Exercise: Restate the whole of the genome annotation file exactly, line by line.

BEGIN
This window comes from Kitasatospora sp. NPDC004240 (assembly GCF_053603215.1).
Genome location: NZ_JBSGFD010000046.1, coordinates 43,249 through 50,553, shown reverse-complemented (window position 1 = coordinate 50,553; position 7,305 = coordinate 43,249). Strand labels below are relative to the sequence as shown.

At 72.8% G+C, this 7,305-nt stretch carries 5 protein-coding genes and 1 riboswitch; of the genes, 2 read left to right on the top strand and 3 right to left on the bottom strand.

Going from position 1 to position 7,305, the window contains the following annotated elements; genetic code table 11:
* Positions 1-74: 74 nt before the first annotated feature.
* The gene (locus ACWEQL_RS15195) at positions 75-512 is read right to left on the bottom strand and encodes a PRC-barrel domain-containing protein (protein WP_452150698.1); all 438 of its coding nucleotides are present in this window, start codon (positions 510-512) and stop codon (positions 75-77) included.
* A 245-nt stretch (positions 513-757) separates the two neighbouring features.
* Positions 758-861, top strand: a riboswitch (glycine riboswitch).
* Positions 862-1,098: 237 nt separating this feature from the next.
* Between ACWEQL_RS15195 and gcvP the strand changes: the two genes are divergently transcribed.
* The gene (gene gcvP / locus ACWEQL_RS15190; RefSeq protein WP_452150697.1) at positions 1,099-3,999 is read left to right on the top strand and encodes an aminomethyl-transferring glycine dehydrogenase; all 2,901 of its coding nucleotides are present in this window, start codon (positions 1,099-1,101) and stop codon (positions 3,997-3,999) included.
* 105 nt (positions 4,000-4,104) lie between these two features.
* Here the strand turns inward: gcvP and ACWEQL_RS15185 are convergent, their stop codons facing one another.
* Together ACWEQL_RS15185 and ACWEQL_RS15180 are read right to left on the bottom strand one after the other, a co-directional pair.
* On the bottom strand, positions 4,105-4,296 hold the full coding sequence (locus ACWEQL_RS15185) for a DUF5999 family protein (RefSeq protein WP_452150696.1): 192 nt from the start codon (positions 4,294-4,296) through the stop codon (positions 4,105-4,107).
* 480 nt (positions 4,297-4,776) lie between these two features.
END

This window comes from Kitasatospora sp. NPDC004240 (assembly GCF_053603215.1).
Genome location: NZ_JBSGFD010000046.1, coordinates 43,249 through 50,553, shown reverse-complemented (window position 1 = coordinate 50,553; position 7,305 = coordinate 43,249). Strand labels below are relative to the sequence as shown.

At 72.8% G+C, this 7,305-nt stretch carries 5 protein-coding genes and 1 riboswitch; of the genes, 2 read left to right on the top strand and 3 right to left on the bottom strand.

Going from position 1 to position 7,305, the window contains the following annotated elements; genetic code table 11:
* Positions 1-74: 74 nt before the first annotated feature.
* The gene (locus ACWEQL_RS15195) at positions 75-512 is read right to left on the bottom strand and encodes a PRC-barrel domain-containing protein (protein WP_452150698.1); all 438 of its coding nucleotides are present in this window, start codon (positions 510-512) and stop codon (positions 75-77) included.
* A 245-nt stretch (positions 513-757) separates the two neighbouring features.
* Positions 758-861, top strand: a riboswitch (glycine riboswitch).
* Positions 862-1,098: 237 nt separating this feature from the next.
* Between ACWEQL_RS15195 and gcvP the strand changes: the two genes are divergently transcribed.
* The gene (gene gcvP / locus ACWEQL_RS15190; RefSeq protein WP_452150697.1) at positions 1,099-3,999 is read left to right on the top strand and encodes an aminomethyl-transferring glycine dehydrogenase; all 2,901 of its coding nucleotides are present in this window, start codon (positions 1,099-1,101) and stop codon (positions 3,997-3,999) included.
* 105 nt (positions 4,000-4,104) lie between these two features.
* Here the strand turns inward: gcvP and ACWEQL_RS15185 are convergent, their stop codons facing one another.
* Together ACWEQL_RS15185 and ACWEQL_RS15180 are read right to left on the bottom strand one after the other, a co-directional pair.
* On the bottom strand, positions 4,105-4,296 hold the full coding sequence (locus ACWEQL_RS15185) for a DUF5999 family protein (RefSeq protein WP_452150696.1): 192 nt from the start codon (positions 4,294-4,296) through the stop codon (positions 4,105-4,107).
* 480 nt (positions 4,297-4,776) lie between these two features.